I’ve always been a short-term thinker and planner. I find it hard to plan over a time period longer than about a year.
I found this short-term thinking was good for getting incremental results and for achieving small goals, such as reading a specific number of books, improving a product, losing (or gaining) a few pounds, etc.
The problem with short term thinking, though, is that it can turn you into an incremental thinker – when, really, you want to be a step-function thinker.
What’s the difference?
Well, short term thinking is “what can I do in 2017 to grow my business to $1M in sales?”. Step-function thinking is “who can help me build my business to $100M in sales within 10 years?”.
Did you notice the subtle difference?
Short term thinking is all focused on “I” — what “I” can do. It also generally revolves around small, or incremental, gains. 5% here. 15% there, etc.
Long term thinking (or what I call step-function thinking) is all focused on “who” — “who” can help me? “who” can I model? “who” do I need to hire, etc. It revolves around larger, more compound gains. 1,000% growth in revenue. Helping 1,000,000 people, etc.
Recently I decided I needed to re-train my brain so that I was a long-term thinker by default.
Any new company I launched, any new hobby I started, any new skill I wanted to master or any relationship I wanted to nurture needed to be focused on long-term outcomes, not short-term quick wins and incremental gains.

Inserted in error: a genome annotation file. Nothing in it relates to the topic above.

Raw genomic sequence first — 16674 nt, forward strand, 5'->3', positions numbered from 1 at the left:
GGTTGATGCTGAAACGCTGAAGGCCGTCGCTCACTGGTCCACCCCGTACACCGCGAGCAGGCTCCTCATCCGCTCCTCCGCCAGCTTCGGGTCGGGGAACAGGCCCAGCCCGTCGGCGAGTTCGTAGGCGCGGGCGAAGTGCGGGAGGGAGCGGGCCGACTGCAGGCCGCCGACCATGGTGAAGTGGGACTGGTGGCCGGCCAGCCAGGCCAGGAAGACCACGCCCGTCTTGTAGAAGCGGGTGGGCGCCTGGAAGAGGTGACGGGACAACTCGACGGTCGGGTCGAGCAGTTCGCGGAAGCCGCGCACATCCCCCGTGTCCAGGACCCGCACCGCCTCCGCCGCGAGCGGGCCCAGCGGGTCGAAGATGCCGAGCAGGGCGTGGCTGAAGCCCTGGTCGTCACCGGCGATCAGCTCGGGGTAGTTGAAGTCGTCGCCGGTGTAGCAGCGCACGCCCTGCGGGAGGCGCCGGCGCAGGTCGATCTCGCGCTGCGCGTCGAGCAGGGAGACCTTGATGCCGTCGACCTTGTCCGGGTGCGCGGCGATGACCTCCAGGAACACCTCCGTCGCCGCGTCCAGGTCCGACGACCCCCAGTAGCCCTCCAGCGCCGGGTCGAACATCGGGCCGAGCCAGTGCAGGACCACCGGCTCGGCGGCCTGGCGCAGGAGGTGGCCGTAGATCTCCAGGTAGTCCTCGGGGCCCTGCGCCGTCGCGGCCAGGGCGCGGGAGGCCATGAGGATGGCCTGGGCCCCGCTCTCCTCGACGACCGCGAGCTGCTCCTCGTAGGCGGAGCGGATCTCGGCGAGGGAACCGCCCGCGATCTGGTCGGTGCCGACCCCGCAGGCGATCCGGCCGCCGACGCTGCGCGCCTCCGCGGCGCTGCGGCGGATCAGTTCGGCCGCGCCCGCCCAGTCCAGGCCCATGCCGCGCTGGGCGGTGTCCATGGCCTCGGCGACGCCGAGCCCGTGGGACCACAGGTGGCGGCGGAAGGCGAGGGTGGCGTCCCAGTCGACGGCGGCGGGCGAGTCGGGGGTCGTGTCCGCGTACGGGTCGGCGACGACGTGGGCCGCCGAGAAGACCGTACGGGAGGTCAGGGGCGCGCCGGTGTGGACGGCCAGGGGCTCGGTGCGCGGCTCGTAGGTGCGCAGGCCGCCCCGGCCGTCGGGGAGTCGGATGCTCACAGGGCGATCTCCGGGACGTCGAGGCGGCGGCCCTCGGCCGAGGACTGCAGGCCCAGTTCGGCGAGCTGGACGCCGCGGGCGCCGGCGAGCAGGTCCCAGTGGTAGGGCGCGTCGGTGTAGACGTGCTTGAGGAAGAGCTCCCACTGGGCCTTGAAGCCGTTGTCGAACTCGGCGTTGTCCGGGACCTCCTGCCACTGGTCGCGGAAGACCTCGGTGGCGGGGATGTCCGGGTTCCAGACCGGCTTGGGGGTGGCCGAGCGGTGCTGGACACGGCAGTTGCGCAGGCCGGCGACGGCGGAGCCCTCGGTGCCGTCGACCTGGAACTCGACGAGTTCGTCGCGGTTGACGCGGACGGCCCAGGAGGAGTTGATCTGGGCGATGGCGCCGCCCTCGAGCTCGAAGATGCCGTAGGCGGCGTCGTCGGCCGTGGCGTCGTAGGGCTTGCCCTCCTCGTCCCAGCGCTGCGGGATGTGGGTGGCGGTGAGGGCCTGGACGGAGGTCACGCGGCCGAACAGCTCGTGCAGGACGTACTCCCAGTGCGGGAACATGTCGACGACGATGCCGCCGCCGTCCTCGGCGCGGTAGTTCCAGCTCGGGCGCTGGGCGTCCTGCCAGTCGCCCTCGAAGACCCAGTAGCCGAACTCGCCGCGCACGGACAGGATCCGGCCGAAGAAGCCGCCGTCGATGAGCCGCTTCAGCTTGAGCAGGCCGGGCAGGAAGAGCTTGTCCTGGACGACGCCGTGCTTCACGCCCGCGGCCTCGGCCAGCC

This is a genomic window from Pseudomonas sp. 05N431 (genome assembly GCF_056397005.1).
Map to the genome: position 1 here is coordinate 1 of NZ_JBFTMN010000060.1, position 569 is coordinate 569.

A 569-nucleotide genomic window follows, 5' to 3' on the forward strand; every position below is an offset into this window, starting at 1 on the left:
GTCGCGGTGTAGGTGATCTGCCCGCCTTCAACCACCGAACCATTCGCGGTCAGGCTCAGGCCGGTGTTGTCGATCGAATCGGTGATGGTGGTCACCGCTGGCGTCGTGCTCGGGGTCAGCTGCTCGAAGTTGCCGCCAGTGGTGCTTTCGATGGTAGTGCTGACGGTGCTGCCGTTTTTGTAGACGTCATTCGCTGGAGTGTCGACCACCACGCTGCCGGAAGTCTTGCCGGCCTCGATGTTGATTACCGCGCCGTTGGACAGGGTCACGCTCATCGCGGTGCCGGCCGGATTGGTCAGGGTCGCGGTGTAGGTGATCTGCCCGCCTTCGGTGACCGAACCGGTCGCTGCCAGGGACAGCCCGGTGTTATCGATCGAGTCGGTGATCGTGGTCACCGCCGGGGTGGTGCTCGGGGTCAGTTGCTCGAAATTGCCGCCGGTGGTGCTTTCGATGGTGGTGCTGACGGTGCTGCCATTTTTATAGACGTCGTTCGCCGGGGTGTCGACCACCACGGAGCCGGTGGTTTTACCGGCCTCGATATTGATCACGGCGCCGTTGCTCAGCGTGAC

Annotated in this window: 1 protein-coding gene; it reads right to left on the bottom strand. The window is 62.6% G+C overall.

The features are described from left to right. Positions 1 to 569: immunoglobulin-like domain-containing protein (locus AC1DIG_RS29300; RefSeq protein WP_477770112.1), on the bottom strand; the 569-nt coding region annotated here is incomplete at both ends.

When I think about the people I consider role models, such as Elon Musk, Michelle Obama, Arnold Schwarzenegger, LeBron James, Peter Holmes a Court and others, they all have one thing in common — it took them decades to get to where they are right now.
Which to me, says their default method of thinking and planning is long term. Otherwise most of them would’ve quit before they even started.
It’s not easy to create and mass produce an electric car, inspire a nation of children to exercise or win multiple NBA championships. These endeavors, by default, require patience and a long-term commitment.
So how did I become a long-term thinker by default? Well, for me it came down to one single question, which I now write down every single day:
What seeds am I planting today that will turn into trees in 1, 3, 5, 10 and 20 years from now?
Reading this one question immediately pulls me “out of the weeds” and shifts my focus to the long term. Strategy. Investing. Building my skill set. Hiring incredible people. Working on my mind and body.
I have a list of 1 year goals, but also 3, 5, 10 and 20 year “investments”. These could be investments I’m making (or plan to make) in skills, people, assets, businesses, relationships or experiences. Some cost money, some cost time.
Bill Gates famously said “Most people overestimate what they can do in one year and underestimate what they can do in ten years”. And I’ve found that’s true 100% of the time.
This one simple question helps me focus on the long-term and makes me OK knowing that some of the “seeds” I’m planting now aren’t designed to bear fruit in the short term. Or in some cases, not for decades.
But if I keep watering those seeds, stay patient and focus on the long term, I’ll have multiple trees under which I can catch some shade in 3, 5, 10 and even 20 years from now.
“The best time to plant a tree was 20 years ago. The second best time is now.” — Chinese Proverb
|About Mitchell Harper
Mitch is a 7x company founder, advisor and investor. He is best known as the co-founder of BigCommerce. His companies have generated over $200,000,000 in total revenue and he is currently building an online education company and a SaaS company.